Jens Bedke: Well, I know you are from the U.S., and that IL-2, especially high dose IL-2, has its role there, or had its role. I would say IL-2 is so fascinating because, because the patients have a complete remission, we have this 10% of complete remission rate with IL-2. I mean it's toxic, it's really toxic, so while I have not had it in my hands, because it's not widely used in Germany. Here I would like to compare the high dose IL-2 to ipilimumab and nivolumab as the IO combinations, and I mean we have a general complete remission rate of 11% for ipi/nivo and if you make enrichment or selection of patients based on the PDL-1 positive status, the CR rate goes up to about 16% of the patients PDL-1 positive. So, I would say do not use high does IL-2 unless you're very used to, familiar, have done that for years. Consider that there might be another option ipi/nivo especially in the PD-1 positive patients if you won't like to achieve such a high CR rate, I mean 16%, that's nearly one out of five patients undergoing a CR.

Ashish Kamat: Right. Right, that's a very important point. It is a very toxic regimen and if you don't have experience with it, it's, the incremental benefit doesn't overshadow that of the combination IO therapy for sure.

You know, the other thing that we've have seen a change in paradigm really, has been the role of nephrectomy. Clearly, it was shown to be very useful in the pre-IO era. There is a debate right now in the IO era as to the role of nephrectomy, what are your thoughts on that?

Jens Bedke: I think that the CARMENA trial, this is what you refer to in the first Phase 3 trial of prospective data being generated, pinpoints that the cytoreductive nephrectomy is not for every patient. So, if you have the concept that every patient of metastatic disease should primarily be removed, I think I would say you are the wrong of way.

We have data, or the data of CARMENA included patients with  IMDC intermediate and poor risk, group, and if you have a close look at the poor risk group, I would say this is not the patients we usually perform cytoreductive nephrectomy and lots of data from the IMDC registry or database from Danny Heng, demonstrate patients with four, five, six points belonging to the poor risk prognosis do not benefit from the removal of the primary.

So, you should judge the CARMENA data and the cytoreductive nephrectomy data in conjunction with the shorthand data from Axel Bex, who demonstrated that a deferred nephrectomy and the initial start of systemic therapy and that nephrectomy called or determined as deferred nephrectomy, seems to provide the most benefit for the patient.

And if you consider that in CARMENA, at least patients who survive for six month and longer one-third of the patients had deferred nephrectomy, due to symptoms, due to complete remission, which was, in that way, a protocol violation of CARMENA.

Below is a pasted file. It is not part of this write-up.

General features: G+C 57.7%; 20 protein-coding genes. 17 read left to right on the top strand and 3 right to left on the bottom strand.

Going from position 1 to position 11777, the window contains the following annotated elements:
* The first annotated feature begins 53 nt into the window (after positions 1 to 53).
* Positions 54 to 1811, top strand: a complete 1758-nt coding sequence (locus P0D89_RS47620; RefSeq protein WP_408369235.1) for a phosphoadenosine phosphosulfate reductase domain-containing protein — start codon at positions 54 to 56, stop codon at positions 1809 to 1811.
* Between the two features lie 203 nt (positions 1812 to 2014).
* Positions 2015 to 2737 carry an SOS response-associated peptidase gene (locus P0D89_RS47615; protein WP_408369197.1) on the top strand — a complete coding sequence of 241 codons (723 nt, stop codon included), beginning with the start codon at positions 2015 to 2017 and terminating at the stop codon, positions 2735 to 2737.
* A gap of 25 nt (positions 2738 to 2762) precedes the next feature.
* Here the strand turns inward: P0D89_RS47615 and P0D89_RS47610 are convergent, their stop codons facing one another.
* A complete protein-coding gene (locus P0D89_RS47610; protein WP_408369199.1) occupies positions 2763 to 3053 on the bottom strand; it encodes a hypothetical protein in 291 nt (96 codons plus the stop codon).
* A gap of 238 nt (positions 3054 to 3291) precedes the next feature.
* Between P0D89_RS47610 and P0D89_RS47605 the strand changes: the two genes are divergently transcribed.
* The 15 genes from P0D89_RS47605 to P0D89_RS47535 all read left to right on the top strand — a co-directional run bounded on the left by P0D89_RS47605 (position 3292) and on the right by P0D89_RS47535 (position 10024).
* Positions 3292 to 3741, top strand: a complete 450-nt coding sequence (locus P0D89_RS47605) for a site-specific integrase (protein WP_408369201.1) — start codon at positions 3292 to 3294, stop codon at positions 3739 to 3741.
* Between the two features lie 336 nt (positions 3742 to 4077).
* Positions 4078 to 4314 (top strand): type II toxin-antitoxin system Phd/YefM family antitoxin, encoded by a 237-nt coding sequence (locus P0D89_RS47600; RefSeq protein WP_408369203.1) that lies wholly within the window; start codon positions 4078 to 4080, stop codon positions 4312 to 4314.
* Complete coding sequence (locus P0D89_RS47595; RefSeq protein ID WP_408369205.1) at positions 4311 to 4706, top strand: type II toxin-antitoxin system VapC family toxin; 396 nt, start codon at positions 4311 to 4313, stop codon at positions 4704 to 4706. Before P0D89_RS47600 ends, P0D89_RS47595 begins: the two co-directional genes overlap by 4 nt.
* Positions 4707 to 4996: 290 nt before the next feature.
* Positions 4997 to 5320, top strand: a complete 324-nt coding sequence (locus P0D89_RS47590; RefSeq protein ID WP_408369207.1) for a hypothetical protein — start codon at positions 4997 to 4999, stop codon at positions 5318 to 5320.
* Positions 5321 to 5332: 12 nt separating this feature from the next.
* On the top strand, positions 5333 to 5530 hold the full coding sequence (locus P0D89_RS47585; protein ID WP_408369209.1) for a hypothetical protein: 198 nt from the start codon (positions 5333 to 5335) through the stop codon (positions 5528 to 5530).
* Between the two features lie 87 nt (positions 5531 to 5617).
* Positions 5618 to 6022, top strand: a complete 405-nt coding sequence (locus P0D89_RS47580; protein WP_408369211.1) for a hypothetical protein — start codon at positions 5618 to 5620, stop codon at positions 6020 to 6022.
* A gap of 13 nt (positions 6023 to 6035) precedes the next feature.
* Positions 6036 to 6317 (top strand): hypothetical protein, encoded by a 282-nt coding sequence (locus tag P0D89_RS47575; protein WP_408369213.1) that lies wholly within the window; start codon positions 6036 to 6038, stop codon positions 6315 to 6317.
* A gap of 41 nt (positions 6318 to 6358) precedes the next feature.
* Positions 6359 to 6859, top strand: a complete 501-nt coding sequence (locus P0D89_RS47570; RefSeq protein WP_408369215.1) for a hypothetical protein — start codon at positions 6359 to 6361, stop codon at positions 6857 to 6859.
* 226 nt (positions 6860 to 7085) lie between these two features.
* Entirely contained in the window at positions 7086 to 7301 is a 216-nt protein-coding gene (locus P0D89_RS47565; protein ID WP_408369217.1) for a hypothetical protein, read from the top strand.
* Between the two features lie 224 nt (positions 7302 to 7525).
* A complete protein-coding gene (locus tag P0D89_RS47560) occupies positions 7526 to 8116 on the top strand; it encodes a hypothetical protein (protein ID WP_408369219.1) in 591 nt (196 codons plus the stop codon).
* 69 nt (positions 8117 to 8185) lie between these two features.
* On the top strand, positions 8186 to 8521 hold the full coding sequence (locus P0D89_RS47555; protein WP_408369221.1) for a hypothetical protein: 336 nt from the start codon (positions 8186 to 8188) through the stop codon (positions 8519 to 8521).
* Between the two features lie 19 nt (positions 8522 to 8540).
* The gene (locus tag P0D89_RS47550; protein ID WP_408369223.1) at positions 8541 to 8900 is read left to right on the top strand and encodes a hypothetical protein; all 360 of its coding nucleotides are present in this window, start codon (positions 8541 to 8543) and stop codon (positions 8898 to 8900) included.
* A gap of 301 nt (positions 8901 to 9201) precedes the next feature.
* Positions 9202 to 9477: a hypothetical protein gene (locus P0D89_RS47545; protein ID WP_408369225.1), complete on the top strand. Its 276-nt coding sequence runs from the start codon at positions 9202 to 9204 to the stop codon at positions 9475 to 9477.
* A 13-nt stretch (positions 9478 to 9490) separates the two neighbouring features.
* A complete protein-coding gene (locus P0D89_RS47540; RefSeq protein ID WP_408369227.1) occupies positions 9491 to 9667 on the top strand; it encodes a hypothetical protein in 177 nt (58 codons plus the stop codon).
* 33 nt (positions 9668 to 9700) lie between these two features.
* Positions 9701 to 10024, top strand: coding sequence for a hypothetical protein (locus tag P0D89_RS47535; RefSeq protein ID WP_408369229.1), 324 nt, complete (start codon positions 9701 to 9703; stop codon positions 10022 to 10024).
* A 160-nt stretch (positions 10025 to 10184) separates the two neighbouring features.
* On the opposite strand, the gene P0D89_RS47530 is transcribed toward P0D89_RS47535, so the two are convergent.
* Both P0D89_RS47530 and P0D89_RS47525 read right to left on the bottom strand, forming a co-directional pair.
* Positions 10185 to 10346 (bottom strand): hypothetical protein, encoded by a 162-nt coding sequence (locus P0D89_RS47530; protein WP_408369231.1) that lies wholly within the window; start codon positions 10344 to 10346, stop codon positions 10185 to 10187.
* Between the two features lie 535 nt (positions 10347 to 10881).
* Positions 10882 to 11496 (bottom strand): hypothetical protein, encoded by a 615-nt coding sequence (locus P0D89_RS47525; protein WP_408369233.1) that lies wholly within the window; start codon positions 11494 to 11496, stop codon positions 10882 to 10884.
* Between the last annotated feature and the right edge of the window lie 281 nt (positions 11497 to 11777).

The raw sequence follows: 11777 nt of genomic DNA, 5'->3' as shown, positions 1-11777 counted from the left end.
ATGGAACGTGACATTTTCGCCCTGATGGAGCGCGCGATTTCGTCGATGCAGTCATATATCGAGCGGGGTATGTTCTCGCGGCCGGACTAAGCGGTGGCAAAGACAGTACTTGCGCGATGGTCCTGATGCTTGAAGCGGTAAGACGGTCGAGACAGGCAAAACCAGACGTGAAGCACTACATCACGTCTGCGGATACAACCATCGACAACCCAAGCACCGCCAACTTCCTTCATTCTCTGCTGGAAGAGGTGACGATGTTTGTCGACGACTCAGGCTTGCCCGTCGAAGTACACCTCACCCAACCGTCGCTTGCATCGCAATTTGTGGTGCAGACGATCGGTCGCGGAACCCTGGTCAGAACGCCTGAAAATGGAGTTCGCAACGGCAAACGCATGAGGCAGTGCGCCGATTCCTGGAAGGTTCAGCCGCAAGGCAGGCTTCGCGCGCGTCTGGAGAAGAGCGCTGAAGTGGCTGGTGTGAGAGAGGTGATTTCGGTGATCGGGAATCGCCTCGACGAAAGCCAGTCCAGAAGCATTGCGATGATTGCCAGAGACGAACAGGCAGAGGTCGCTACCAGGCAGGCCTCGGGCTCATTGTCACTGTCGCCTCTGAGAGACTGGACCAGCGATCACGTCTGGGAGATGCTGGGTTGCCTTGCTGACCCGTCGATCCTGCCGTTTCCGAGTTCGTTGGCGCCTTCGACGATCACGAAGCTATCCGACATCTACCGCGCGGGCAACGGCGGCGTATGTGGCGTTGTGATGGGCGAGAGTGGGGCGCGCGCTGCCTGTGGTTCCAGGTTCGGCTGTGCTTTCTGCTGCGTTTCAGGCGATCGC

But that these patients had nephrectomy later on. This definitely leads to me for the concept start with the systemic treatment first, and then maybe also, if luck must test, do nephrectomy later on if the patient responds. If a patient is progressing on a systemic therapy at the early beginning and we know there are patients progressing after three, four, five month, really, really early. Then the cytoreductive nephrectomy or the surgery is an additional burden which impacts quality of life for these patients.

CARMENA is not a TKI therapy and we have talked about combinations at the beginning, so I would say while we have to do CARMENA 2.0 to do that in the IO era right now. So we have to repeat that and probably incorporate an arm of deferred nephrectomy, maybe that's a provocative but a STAMPEDE design for the setting of standard of care for systemic treatment and then you can add your different arms in that.

Ashish Kamat: Clearly CARMENA 2.0 would be useful, but until that is available, what is your practice? Do you do deferred nephrectomy in IO combination patients?

Jens Bedke: We do deferred nephrectomy if the patient is responding to the systemic treatment. Please judge the patient if you have somebody with oligometastatic disease confined to one organ system, and the primary and he presents in this condition of metastatic disease, you should consider a metastasectomy and removal of the primary at the same time point and you then could include the patients in one of the adjuvant trials with IO therapy which are currently ongoing and include patients after metastasectomy.

There's not one principle that a patient of systemic disease, metastatic disease, in RCC should definitely start the systemic treatment. You should judge the patient individually, keep in mind that the poor risk patients should definitely have systemic therapy first, then there is a space between the intermediate patients and I think intermediate is not intermediate, you can differentiate between intermediate risk groups and that you also should consider the oligometastatic patients who will definitely benefit from removal of the primary and metastasectomy at the same time point.

Ashish Kamat: Very good points. Excellent conversation. In closing, just as a summary for our viewers, if you could go through the current recommendations for the different agents and the different risk categories. What's first line, what's second line, what should people be using and thinking about?

Jens Bedke: Well my personal opinion is that for the first line you have the highest evidence that's Level IB for axi and pembro in the IMDC favorable, intermediate, and poor risk group. That you have a Level IB evidence for ipi/nivo based on the positive Phase 3 trial data for OS and response rate in the intermediate and poor risk prognosis, IMDC group.

That you have activity data for second line, for TKI, after IO therapy in a fist line setting, but this is very, very, rare, this space, those they are trials ongoing, we need data for that so I would say a TKI is recommended in the second line setting with no specific emphasis on which TKI. And in third line setting, your, well in an expert opinion situation or a multidisciplinary tumor board.

Ashish Kamat: Right, absolutely. Thank you very much for this, this was very informative, and as always a pleasure. Thank you

Jens Bedke: Thank you.